This article originally appeared as an XML e-newsletter.
By Brian Schaffner
A common problem with XML documents is how to persist them. Storing them in a relational database is often the most logical choice because relational databases are so prevalent.
It's not a simple matter of inserting the XML document into the database; there may be additional considerations. Let's look at some techniques you can use to store XML documents in relational databases.
The simplest and easiest technique is to create a table within the database that has a single large text field where you can store the XML data. Depending on the specific database and the specific XML documents, this field might be a binary large object (BLOB). Some databases require you to store large amounts of data as a BLOB rather than text.
The advantages of this technique are that it's extremely simple to dump the data into the table and equally simple to extract it back out. There are no keys to manage for this table.
Some major drawbacks are that you probably won't be able to do any useful text searching, and you may have difficulties locating a specific document since there's nothing to identify a unique document within the table.
The next most complex solution is to use a keyed table. This is very similar to the document table approach, but this time your table has two fields: a unique key and the XML document. With this technique, you retain much of the simplicity of storing and retrieving whole XML documents. You also introduce a small amount of complexity with managing the unique keys.
A common approach to creating unique keys is to use an MD5 checksum on the XML document. Keep in mind that this approach is insufficient if you are going to have duplicate XML documents in your table. In that case, you may add additional key fields that can be used to uniquely identify the document.
Like the document table, the keyed table is easy to implement. The additional overhead of using the keys is not significant and it solves the problem of finding specific documents within the table. However, like the document table, you will still not be able to perform any useful text searches.
Finite discrete tables
This technique is more complex, but it also gives you more flexibility. With finite discrete tables, you create a set of tables that will store a finite set of discrete XML information. What does that mean? Well, here's an example.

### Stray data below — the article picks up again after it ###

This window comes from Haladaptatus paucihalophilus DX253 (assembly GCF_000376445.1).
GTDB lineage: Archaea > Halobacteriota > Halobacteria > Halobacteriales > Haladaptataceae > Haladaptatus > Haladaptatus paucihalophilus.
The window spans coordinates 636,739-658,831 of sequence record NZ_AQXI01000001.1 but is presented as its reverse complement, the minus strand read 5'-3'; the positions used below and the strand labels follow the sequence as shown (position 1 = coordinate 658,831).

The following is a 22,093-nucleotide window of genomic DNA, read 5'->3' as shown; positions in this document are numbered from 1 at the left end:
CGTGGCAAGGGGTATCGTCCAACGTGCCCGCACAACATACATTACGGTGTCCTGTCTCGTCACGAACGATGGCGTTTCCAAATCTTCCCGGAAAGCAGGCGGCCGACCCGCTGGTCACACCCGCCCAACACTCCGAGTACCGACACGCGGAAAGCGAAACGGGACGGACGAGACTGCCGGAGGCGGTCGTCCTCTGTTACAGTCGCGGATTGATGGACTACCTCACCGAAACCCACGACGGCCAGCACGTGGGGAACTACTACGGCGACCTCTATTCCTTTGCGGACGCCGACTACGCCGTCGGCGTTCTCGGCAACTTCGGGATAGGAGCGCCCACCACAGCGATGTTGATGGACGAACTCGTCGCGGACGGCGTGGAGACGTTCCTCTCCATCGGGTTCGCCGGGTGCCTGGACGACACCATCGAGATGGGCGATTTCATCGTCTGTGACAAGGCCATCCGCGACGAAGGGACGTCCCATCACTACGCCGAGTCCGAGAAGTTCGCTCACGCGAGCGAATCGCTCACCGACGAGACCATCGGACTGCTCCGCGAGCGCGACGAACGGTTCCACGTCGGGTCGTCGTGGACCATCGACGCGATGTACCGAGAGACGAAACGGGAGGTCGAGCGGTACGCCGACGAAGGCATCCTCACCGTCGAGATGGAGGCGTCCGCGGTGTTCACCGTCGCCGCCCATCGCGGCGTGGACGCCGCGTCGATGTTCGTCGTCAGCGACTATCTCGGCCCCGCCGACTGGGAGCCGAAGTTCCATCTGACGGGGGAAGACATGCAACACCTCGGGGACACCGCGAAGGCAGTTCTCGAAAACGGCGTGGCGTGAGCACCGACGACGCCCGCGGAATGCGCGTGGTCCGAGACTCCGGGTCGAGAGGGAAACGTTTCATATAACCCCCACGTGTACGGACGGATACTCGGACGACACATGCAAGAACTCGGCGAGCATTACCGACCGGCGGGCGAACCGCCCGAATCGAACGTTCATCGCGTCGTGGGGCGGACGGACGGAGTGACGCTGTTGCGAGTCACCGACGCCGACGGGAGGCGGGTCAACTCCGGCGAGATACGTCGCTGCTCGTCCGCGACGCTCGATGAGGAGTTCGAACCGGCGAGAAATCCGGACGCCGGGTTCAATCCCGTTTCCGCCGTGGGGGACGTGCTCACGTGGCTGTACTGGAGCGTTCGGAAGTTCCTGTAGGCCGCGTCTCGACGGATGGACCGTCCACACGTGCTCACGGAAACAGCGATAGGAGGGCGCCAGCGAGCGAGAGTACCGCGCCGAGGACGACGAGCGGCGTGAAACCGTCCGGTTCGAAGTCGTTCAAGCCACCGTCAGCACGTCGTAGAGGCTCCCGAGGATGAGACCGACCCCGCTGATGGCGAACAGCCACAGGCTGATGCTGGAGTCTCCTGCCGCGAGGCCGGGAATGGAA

Imagine you have an order document. At the root of the document is the Order element, which contains CustomerInfo, ItemInfo, and ShippingInfo elements. Within the database, you create an OrderDoc table that has an ID field, a CustomerInfoId field, an ItemInfoId field, and a ShippingInfoId field. Then, you also create a CustomerInfo table, an ItemInfo table, and a ShippingInfo table.
These tables have their respective ID fields along with information about the customer, the items, and the shipping data related to the order. Within this table, there may be additional levels of reference. For example, the CustomerInfo table might contain an AddressInfo field, which references an entry from the AddressInfo table.
Advantages and disadvantages
The advantage of this approach is that it allows you to more closely model the tables to the XML data. This allows you to perform more sophisticated queries against the data. It also makes the data more available, since you don't need an XML parser to read the information.
The downside is that this technique requires a lot more effort to develop and maintain. It means that every document has to be parsed out into discrete components and then stored in the database. If that process is not carefully managed, you could end up with some serious data integrity issues. It also means that when extracting an XML document from the database, you have to assemble the discrete components.
Brian Schaffner is an associate director for Fujitsu Consulting. He provides architecture, design, and development support for Fujitsu's Technology Consulting practice.